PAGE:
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Proceedings Paper

Improving energy efficiency in robot limbs through hydraulic dangle
Author(s): Julian S. Whitman; Mike Meller; Ephrahim Garcia
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Paper Abstract

Animals often allow their limbs to swing passively under their own inertia. For example, about 40% of a human walking gait consists of the primarily passive swing phase. Current hydraulic robots employ traditional actuation methods in which fluid power is expended for all limb movements, even when passive dynamics could be utilized. “Dangle” is the ability to allow a hydraulic actuator to freely sway in response to external loads, in which both sides of the actuator are disconnected from pressure and connected to the tank. Dangle offers the opportunity for efficiency gains by enabling the use of momentum, gravity, and external loads to move a limb without expending fluid power. To demonstrate these efficiency gains, this paper presents an experiment that compares the fluid power consumed to actuate a two degree of freedom hydraulic leg following a human walking gait cycle trajectory in both a traditional manner and utilizing dangle. It was shown that the use of dangle can decrease fluid power consumption by 20% by utilizing pendular dynamics during the swing phase. At speeds higher than the free dangling rate, more power must be used to maintain the desired trajectory due to damping inherent in the configuration. The use of dangle as a power saving method when driving hydraulic limbs could increase operation time for untethered hydraulic walking robots.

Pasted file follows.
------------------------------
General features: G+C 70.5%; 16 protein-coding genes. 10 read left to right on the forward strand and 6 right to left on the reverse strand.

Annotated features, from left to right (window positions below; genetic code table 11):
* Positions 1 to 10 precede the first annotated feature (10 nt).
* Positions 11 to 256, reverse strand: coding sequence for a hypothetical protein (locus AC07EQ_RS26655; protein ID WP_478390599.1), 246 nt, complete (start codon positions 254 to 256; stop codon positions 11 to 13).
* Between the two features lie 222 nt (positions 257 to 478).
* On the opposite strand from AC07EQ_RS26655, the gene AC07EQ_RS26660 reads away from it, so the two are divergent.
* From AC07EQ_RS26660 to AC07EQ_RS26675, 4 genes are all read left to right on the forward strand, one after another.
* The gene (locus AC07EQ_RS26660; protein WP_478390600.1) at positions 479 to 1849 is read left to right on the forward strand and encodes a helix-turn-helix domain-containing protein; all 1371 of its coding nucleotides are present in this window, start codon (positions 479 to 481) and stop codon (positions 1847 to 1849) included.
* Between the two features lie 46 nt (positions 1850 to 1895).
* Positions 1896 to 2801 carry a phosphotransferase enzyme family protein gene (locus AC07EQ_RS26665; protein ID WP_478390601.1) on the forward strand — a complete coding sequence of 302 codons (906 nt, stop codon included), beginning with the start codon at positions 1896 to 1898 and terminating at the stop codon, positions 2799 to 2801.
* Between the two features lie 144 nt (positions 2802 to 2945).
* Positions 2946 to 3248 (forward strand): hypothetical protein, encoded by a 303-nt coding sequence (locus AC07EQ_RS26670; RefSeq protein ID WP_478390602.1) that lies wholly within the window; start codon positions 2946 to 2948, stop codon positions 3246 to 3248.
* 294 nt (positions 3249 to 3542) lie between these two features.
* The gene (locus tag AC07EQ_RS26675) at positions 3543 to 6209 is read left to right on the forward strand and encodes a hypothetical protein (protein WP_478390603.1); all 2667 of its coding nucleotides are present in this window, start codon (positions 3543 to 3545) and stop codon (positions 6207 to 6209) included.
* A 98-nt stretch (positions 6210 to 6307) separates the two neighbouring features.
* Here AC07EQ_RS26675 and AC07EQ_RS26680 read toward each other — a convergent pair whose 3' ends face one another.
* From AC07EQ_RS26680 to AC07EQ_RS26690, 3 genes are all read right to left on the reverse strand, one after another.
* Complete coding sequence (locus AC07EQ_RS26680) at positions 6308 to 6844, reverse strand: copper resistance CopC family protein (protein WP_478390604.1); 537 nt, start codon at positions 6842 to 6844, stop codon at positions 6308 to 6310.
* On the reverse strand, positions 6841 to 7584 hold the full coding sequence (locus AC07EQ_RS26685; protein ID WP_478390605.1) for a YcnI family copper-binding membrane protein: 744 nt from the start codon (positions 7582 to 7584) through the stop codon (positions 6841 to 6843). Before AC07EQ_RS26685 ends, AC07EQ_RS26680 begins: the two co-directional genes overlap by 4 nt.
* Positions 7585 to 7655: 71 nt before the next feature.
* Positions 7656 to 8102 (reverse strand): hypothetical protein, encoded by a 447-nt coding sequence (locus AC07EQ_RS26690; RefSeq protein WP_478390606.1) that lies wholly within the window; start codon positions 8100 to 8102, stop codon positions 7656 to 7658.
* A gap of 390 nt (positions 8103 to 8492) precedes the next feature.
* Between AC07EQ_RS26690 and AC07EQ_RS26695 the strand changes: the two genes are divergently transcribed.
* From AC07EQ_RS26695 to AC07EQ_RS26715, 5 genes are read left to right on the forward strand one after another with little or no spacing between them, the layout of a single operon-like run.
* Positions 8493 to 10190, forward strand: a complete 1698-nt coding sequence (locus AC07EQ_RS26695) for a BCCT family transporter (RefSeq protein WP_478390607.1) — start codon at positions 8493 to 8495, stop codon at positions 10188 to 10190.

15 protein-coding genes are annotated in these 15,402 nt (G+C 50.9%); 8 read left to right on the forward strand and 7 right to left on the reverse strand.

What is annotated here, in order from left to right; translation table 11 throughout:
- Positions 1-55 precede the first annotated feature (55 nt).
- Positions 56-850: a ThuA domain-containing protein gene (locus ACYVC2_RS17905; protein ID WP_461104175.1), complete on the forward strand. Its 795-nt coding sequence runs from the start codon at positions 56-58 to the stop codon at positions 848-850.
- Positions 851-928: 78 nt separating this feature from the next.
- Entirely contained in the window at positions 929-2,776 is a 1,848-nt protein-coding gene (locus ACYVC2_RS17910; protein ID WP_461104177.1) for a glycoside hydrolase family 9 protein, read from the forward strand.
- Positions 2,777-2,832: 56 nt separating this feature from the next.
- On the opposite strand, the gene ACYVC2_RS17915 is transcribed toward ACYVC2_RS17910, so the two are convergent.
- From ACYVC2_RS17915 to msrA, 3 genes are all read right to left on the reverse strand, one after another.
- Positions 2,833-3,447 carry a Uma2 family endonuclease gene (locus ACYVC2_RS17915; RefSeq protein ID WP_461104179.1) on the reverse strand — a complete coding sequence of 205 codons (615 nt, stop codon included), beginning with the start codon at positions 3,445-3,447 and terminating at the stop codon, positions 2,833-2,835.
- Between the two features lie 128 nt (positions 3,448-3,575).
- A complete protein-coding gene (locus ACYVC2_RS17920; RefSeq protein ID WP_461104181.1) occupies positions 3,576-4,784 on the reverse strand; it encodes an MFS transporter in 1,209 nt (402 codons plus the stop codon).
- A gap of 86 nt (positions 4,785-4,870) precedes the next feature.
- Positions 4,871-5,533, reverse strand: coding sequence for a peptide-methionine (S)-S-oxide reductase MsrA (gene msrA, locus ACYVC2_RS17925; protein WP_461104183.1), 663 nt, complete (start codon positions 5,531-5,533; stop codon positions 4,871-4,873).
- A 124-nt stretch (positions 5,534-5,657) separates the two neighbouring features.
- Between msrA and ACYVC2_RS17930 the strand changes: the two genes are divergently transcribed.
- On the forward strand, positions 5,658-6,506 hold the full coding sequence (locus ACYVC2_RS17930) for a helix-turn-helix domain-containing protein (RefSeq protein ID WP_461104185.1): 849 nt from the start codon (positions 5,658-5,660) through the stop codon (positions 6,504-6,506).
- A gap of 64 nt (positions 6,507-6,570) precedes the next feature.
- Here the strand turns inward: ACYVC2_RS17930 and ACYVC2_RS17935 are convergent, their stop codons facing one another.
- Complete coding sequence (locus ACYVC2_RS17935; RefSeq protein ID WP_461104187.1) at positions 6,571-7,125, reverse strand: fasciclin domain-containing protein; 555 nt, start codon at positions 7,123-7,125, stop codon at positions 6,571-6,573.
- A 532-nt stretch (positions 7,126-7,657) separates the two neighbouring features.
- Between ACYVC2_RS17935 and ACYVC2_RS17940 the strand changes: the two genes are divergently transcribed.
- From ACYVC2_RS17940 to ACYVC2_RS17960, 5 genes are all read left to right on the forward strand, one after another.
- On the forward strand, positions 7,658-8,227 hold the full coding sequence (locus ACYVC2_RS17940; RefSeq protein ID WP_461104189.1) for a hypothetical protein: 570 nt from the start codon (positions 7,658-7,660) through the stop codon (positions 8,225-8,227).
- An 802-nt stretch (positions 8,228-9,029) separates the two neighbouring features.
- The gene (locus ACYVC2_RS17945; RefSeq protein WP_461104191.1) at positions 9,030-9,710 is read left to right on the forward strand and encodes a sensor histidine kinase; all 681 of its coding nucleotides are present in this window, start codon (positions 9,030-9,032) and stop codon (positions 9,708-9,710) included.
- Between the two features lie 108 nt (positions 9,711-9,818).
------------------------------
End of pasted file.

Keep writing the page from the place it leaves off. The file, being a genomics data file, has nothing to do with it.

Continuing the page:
Paper Details

Date Published: 26 March 2015
PDF: 6 pages
Proc. SPIE 9429, Bioinspiration, Biomimetics, and Bioreplication 2015, 94291M (26 March 2015); doi: 10.1117/12.2175588
Show Author Affiliations
Julian S. Whitman, Cornell Univ. (United States)
Mike Meller, Cornell Univ. (United States)
Ephrahim Garcia, Cornell Univ. (United States)


Published in SPIE Proceedings Vol. 9429:
Bioinspiration, Biomimetics, and Bioreplication 2015
Akhlesh Lakhtakia; Mato Knez; Raúl J. Martín-Palma, Editor(s)

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